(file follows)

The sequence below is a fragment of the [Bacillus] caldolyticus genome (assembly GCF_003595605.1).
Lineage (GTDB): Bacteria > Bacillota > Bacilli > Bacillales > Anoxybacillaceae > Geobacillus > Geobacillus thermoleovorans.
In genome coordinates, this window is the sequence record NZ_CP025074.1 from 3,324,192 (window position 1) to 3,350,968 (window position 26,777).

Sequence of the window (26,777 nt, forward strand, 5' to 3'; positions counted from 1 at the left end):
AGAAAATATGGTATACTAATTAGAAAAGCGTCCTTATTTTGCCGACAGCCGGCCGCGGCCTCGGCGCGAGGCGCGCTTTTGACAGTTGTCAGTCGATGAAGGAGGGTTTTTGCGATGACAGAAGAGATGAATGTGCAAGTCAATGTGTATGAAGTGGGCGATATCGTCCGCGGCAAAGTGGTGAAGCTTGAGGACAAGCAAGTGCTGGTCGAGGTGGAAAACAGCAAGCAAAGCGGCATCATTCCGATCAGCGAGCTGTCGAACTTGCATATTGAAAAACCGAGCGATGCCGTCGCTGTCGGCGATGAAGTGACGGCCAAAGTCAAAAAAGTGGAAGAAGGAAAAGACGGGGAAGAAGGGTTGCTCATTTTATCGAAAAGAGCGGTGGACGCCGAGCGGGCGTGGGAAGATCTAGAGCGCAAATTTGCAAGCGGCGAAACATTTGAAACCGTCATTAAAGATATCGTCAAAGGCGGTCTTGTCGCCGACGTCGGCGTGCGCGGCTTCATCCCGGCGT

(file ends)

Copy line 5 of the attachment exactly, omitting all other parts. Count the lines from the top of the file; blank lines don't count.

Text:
AGAAAATATGGTATACTAATTAGAAAAGCGTCCTTATTTTGCCGACAGCCGGCCGCGGCCTCGGCGCGAGGCGCGCTTTTGACAGTTGTCAGTCGATGAAGGAGGGTTTTTGCGATGACAGAAGAGATGAATGTGCAAGTCAATGTGTATGAAGTGGGCGATATCGTCCGCGGCAAAGTGGTGAAGCTTGAGGACAAGCAAGTGCTGGTCGAGGTGGAAAACAGCAAGCAAAGCGGCATCATTCCGATCAGCGAGCTGTCGAACTTGCATATTGAAAAACCGAGCGATGCCGTCGCTGTCGGCGATGAAGTGACGGCCAAAGTCAAAAAAGTGGAAGAAGGAAAAGACGGGGAAGAAGGGTTGCTCATTTTATCGAAAAGAGCGGTGGACGCCGAGCGGGCGTGGGAAGATCTAGAGCGCAAATTTGCAAGCGGCGAAACATTTGAAACCGTCATTAAAGATATCGTCAAAGGCGGTCTTGTCGCCGACGTCGGCGTGCGCGGCTTCATCCCGGCGT